Badger surveys

Click here to arrange your badger survey

In a nutshell…

It’s been a tough time for badgers.

Urbanisation and habitat destruction have made life difficult for them, and now their numbers are dwindling.

Badgers are therefore legally protected in the UK. And, importantly, so are their setts. You could get into serious trouble if your project negatively impacts them.

So if it looks like they might be in or around your site, you should get a badger survey done early in the planning process. That way, you know what you’re dealing with, and can figure out how to work around them.

We can help you with this. Just click the button above.

Want to know more about how it all works? Read on.

Why do you need a badger survey?

Badger surveying establishes whether any badger setts are on or near your site – within the Zone of Influence (ZoI) of your development – and, if so, whether or not they’re active.

Badger setts can extend up to twenty metres underground. So, if your project requires digging or breaking ground within thirty metres of a suspected badger sett, you could adversely impact the sett. 

If our Preliminary Ecological Appraisal (PEA) identifies a sett on your site – or evidence of badgers, which suggests a sett is nearby – you’ll need a badger survey.

Badger surveying is possible all year round, but it’s usually better to do it over winter. The lack of vegetation can make setts easier to find.

If you think you need a badger survey, you should get in touch straight away. We’ll establish the potential constraints to your development, and find a suitable solution as early in the process as possible.

Badger survey calendar

What does badger surveying involve?

Badger surveys have two stages: a site visit, followed by the monitoring of any setts present.

Here’s what’s involved:

  • Site visit – We’ll conduct a thorough search of your site for all habitats with the potential for badger setts. Think hedgerows, areas of scrub, woodlands and raised banks. We’ll take photos of any setts and record their location using GPS (or similar), noting the number of entrance holes present and any other relevant evidence such as hairs, badger paths and snuffle holes.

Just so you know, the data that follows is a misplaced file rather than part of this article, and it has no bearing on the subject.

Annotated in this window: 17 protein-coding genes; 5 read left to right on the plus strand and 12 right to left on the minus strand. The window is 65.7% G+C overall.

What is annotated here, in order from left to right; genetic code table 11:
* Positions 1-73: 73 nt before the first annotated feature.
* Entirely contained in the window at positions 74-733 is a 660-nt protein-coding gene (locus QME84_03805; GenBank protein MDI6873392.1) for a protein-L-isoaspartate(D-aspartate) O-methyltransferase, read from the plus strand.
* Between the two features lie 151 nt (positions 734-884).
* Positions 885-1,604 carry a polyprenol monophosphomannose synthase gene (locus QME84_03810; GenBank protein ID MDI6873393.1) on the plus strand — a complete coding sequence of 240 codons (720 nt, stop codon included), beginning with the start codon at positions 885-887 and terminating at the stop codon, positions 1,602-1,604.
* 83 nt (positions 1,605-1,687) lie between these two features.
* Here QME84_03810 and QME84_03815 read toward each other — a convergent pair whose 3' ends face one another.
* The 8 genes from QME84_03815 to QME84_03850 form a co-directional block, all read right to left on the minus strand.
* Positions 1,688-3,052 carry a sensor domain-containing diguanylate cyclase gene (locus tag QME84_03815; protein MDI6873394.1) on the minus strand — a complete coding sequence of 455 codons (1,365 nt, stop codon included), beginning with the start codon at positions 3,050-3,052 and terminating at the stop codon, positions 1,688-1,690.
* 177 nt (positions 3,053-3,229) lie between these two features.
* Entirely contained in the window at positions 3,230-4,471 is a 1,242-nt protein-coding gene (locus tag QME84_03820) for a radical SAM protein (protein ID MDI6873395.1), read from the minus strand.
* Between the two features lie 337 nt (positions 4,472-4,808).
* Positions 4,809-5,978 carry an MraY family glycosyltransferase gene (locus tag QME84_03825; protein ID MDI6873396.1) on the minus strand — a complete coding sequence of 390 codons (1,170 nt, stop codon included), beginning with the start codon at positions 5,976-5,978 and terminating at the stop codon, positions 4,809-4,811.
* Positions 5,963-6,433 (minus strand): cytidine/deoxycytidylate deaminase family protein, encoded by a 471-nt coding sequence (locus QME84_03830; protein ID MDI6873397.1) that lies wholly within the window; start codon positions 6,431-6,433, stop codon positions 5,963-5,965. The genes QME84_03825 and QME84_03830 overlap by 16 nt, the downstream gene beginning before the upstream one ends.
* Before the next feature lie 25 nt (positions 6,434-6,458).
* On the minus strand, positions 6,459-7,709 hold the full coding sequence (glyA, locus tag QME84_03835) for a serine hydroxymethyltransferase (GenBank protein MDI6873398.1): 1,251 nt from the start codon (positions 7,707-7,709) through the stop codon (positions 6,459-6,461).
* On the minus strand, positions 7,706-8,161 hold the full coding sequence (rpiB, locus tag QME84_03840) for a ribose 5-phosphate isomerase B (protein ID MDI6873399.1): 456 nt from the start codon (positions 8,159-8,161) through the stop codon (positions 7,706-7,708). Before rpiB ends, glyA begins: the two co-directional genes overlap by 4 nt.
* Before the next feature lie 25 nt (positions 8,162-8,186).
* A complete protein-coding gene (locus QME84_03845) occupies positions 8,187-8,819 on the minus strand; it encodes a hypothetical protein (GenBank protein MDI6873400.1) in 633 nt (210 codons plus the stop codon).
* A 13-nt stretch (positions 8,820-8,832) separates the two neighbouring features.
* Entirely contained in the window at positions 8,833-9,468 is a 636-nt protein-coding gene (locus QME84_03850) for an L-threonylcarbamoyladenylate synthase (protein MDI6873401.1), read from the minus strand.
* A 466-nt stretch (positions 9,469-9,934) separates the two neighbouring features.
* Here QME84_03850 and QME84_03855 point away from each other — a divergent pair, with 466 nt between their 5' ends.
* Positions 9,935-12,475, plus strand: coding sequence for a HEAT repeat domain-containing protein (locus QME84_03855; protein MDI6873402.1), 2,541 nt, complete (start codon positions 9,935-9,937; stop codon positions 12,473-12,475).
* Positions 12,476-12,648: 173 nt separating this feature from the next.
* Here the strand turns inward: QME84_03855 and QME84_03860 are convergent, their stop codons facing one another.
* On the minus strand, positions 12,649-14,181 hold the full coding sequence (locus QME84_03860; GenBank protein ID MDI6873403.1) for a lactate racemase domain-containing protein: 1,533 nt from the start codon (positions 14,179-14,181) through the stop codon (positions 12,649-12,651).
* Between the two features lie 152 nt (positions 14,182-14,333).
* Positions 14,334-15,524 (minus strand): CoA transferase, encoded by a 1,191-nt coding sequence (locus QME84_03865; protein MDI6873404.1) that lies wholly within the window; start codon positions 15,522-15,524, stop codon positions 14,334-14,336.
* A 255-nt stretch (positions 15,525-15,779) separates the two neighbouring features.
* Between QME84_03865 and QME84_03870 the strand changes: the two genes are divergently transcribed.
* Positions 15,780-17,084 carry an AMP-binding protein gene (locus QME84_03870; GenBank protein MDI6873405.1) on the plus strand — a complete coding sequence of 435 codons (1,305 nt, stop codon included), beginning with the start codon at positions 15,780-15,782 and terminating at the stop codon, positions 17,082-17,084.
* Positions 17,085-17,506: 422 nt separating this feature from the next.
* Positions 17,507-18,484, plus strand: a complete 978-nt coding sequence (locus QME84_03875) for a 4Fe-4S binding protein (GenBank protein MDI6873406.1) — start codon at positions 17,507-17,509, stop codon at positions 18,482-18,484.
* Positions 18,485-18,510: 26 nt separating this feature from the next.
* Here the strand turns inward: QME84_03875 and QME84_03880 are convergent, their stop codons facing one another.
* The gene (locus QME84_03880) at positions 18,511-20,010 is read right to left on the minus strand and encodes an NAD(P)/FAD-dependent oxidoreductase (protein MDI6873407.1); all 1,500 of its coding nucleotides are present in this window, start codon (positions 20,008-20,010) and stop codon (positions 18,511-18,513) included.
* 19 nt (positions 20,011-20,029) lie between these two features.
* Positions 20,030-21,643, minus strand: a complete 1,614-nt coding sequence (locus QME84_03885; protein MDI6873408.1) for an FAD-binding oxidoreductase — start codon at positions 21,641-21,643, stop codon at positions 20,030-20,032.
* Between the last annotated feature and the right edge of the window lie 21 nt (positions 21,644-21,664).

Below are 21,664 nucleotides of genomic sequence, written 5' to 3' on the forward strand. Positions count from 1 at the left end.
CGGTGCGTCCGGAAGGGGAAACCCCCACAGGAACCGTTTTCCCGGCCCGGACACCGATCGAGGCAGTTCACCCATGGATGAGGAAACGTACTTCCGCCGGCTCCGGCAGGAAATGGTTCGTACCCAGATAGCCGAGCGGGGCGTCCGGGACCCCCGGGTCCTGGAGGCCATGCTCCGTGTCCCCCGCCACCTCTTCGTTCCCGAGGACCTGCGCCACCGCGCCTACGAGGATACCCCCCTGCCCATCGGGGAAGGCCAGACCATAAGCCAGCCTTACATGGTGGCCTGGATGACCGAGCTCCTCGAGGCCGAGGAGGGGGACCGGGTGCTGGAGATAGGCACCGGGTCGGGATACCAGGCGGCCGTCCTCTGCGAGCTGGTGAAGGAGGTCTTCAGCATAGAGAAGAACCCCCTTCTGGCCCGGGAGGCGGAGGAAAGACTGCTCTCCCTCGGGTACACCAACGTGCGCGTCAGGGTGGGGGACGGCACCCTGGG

• Monitoring: If we find a sett within your development’s ZoI, we’ll need to monitor its entrance holes to establish whether or not it’s active. If it is, we’ll classify the sett type. This stage normally takes three to four weeks, and can involve several techniques:
    • Camera trapping – a wildlife trail camera set up to record any badgers or other animals entering or exiting the sett
    • Sand trapping – a layer of sand spread in front of the entrance hole/s and checked daily for footprints
    • Soft blocking – twigs placed over the sett entrances and checked daily to see if they’ve been moved by badgers
    • Tape traps – sticky tape wrapped around sticks and left near the sett entrance to capture the hairs of any animal that enters or exits the sett
  • Depending on the development’s scale, we may also conduct bait surveys to establish the extent of a badger clan’s territory and facilitate an appropriate mitigation strategy

Once we’ve finished badger surveying, we’ll compile the results in a Phase 2 report suitable for submission alongside your planning application. If active badger setts are present on your site, our report will outline the mitigation and compensation required to avoid impacts and ensure your project complies with all badger-related legislation and policies.